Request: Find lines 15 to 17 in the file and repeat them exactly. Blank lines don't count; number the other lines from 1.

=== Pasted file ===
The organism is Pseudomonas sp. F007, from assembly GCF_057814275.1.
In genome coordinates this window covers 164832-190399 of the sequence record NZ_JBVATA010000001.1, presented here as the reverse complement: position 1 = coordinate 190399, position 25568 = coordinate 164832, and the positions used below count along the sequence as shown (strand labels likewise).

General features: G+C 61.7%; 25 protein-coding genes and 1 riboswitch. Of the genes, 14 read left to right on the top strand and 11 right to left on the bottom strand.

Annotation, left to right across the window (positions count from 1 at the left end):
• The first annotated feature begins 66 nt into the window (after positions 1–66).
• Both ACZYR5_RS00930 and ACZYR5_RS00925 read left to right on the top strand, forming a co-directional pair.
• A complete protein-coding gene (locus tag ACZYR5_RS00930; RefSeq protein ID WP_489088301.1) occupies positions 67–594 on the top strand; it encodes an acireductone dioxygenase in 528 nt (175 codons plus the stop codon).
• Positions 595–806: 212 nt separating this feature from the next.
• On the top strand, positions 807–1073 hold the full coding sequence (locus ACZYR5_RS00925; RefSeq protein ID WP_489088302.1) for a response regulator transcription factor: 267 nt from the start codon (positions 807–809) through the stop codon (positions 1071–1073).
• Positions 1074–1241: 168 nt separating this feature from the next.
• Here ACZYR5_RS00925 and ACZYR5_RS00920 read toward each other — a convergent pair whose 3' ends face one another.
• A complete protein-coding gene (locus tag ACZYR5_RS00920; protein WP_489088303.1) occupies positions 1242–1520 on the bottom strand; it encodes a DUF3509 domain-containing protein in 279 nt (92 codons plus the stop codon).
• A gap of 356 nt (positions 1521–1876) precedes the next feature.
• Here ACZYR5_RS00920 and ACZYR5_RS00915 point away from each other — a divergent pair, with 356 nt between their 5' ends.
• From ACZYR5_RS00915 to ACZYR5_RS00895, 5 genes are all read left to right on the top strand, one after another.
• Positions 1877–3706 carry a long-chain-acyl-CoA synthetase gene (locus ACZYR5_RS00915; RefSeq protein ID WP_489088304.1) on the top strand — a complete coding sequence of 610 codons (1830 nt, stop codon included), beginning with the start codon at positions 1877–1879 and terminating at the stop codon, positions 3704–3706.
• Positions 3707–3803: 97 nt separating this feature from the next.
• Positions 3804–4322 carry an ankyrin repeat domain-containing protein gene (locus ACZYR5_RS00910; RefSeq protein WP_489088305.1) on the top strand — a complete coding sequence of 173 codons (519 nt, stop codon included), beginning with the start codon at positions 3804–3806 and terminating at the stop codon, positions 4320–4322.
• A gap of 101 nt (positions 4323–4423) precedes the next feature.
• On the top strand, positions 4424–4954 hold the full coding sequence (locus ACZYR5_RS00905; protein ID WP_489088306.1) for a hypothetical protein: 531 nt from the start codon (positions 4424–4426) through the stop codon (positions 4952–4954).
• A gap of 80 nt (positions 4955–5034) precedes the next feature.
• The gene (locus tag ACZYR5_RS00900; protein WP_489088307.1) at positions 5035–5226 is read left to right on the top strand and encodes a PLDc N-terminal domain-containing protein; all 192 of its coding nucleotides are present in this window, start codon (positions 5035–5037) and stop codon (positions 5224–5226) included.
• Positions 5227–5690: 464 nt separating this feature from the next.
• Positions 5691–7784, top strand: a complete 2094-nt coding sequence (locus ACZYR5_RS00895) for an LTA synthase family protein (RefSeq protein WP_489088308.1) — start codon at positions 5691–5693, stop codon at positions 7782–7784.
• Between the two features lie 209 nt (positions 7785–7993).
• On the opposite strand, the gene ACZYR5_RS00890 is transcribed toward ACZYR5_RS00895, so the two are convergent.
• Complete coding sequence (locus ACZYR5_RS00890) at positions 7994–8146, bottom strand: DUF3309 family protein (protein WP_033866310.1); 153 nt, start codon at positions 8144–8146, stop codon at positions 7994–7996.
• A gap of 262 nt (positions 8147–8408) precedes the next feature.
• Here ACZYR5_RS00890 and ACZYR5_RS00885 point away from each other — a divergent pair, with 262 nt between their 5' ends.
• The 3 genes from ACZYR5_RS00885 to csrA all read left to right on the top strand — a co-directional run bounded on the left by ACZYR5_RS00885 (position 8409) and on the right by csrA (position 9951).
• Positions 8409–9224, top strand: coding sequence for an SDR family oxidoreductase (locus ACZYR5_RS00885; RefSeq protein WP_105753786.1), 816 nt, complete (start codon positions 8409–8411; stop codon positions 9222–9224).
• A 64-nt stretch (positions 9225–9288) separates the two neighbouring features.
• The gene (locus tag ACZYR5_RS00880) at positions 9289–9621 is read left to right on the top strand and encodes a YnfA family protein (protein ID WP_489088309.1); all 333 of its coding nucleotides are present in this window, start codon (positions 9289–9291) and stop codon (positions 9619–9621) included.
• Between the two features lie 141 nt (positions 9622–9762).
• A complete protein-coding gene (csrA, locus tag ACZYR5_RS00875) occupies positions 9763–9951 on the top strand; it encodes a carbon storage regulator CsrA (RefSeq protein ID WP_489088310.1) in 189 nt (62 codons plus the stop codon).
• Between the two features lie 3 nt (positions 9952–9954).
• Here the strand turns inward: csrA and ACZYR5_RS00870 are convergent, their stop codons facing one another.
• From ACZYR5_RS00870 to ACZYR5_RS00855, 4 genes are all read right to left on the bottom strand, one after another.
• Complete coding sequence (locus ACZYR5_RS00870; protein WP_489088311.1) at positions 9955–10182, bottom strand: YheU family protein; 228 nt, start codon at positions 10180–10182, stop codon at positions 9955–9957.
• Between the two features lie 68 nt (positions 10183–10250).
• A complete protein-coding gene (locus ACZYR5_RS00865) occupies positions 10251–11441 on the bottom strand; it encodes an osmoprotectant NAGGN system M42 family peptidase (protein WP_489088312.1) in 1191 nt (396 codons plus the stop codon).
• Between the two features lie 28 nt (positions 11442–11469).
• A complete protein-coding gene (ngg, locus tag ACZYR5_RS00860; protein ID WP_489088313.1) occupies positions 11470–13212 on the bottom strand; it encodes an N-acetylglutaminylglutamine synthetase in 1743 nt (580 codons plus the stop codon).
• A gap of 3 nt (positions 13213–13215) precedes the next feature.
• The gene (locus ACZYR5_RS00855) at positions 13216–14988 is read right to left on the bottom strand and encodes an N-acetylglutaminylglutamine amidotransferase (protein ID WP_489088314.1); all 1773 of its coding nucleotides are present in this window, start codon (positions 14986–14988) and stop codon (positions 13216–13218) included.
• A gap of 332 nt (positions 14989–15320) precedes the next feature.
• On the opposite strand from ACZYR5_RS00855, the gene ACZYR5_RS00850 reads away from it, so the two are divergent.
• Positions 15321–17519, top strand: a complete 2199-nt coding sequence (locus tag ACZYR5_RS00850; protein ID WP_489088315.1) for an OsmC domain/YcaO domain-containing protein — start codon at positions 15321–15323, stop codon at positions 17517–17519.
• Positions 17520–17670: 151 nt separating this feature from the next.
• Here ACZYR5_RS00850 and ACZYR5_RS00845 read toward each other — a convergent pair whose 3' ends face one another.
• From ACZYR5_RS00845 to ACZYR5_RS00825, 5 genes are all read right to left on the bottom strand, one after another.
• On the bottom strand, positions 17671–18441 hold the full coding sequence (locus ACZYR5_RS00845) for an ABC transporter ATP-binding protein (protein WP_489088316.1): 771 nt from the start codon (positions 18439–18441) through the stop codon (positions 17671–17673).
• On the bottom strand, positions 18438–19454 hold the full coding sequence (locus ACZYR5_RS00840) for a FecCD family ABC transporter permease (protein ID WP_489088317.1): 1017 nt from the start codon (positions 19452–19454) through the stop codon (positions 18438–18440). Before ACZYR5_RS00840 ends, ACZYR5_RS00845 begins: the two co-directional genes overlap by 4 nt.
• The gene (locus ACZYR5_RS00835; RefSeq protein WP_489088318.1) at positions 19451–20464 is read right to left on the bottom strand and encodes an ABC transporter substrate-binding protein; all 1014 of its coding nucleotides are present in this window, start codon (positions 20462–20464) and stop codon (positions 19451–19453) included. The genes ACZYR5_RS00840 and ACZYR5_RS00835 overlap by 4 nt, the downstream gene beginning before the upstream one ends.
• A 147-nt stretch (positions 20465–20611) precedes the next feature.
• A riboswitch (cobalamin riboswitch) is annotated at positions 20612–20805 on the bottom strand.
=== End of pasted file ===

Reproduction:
• From ACZYR5_RS00915 to ACZYR5_RS00895, 5 genes are all read left to right on the top strand, one after another.
• Positions 1877–3706 carry a long-chain-acyl-CoA synthetase gene (locus ACZYR5_RS00915; RefSeq protein ID WP_489088304.1) on the top strand — a complete coding sequence of 610 codons (1830 nt, stop codon included), beginning with the start codon at positions 1877–1879 and terminating at the stop codon, positions 3704–3706.
• Positions 3707–3803: 97 nt separating this feature from the next.